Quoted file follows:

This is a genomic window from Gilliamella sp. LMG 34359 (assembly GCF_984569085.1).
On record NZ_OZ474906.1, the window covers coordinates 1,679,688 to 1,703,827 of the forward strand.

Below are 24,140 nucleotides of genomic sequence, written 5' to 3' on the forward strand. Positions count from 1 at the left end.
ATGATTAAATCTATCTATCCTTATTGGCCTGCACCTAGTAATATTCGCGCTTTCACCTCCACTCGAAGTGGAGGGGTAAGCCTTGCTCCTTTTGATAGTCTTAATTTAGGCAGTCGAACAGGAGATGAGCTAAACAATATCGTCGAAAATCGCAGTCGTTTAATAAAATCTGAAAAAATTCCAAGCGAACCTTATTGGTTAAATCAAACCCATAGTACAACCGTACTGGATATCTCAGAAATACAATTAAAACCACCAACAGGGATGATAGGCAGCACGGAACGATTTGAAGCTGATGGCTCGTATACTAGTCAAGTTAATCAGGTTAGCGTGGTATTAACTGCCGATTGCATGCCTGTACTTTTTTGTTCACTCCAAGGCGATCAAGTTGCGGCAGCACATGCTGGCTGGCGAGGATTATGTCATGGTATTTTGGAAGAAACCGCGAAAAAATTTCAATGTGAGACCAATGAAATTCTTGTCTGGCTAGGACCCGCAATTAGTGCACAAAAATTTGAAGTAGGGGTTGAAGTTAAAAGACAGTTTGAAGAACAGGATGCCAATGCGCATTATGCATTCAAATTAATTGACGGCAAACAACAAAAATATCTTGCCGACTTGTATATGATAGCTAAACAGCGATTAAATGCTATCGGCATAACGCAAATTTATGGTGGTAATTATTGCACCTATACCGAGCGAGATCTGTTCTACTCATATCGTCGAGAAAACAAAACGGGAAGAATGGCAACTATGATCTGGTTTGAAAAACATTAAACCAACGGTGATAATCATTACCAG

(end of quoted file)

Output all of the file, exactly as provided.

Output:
This is a genomic window from Gilliamella sp. LMG 34359 (assembly GCF_984569085.1).
On record NZ_OZ474906.1, the window covers coordinates 1,679,688 to 1,703,827 of the forward strand.

Below are 24,140 nucleotides of genomic sequence, written 5' to 3' on the forward strand. Positions count from 1 at the left end.
ATGATTAAATCTATCTATCCTTATTGGCCTGCACCTAGTAATATTCGCGCTTTCACCTCCACTCGAAGTGGAGGGGTAAGCCTTGCTCCTTTTGATAGTCTTAATTTAGGCAGTCGAACAGGAGATGAGCTAAACAATATCGTCGAAAATCGCAGTCGTTTAATAAAATCTGAAAAAATTCCAAGCGAACCTTATTGGTTAAATCAAACCCATAGTACAACCGTACTGGATATCTCAGAAATACAATTAAAACCACCAACAGGGATGATAGGCAGCACGGAACGATTTGAAGCTGATGGCTCGTATACTAGTCAAGTTAATCAGGTTAGCGTGGTATTAACTGCCGATTGCATGCCTGTACTTTTTTGTTCACTCCAAGGCGATCAAGTTGCGGCAGCACATGCTGGCTGGCGAGGATTATGTCATGGTATTTTGGAAGAAACCGCGAAAAAATTTCAATGTGAGACCAATGAAATTCTTGTCTGGCTAGGACCCGCAATTAGTGCACAAAAATTTGAAGTAGGGGTTGAAGTTAAAAGACAGTTTGAAGAACAGGATGCCAATGCGCATTATGCATTCAAATTAATTGACGGCAAACAACAAAAATATCTTGCCGACTTGTATATGATAGCTAAACAGCGATTAAATGCTATCGGCATAACGCAAATTTATGGTGGTAATTATTGCACCTATACCGAGCGAGATCTGTTCTACTCATATCGTCGAGAAAACAAAACGGGAAGAATGGCAACTATGATCTGGTTTGAAAAACATTAAACCAACGGTGATAATCATTACCAG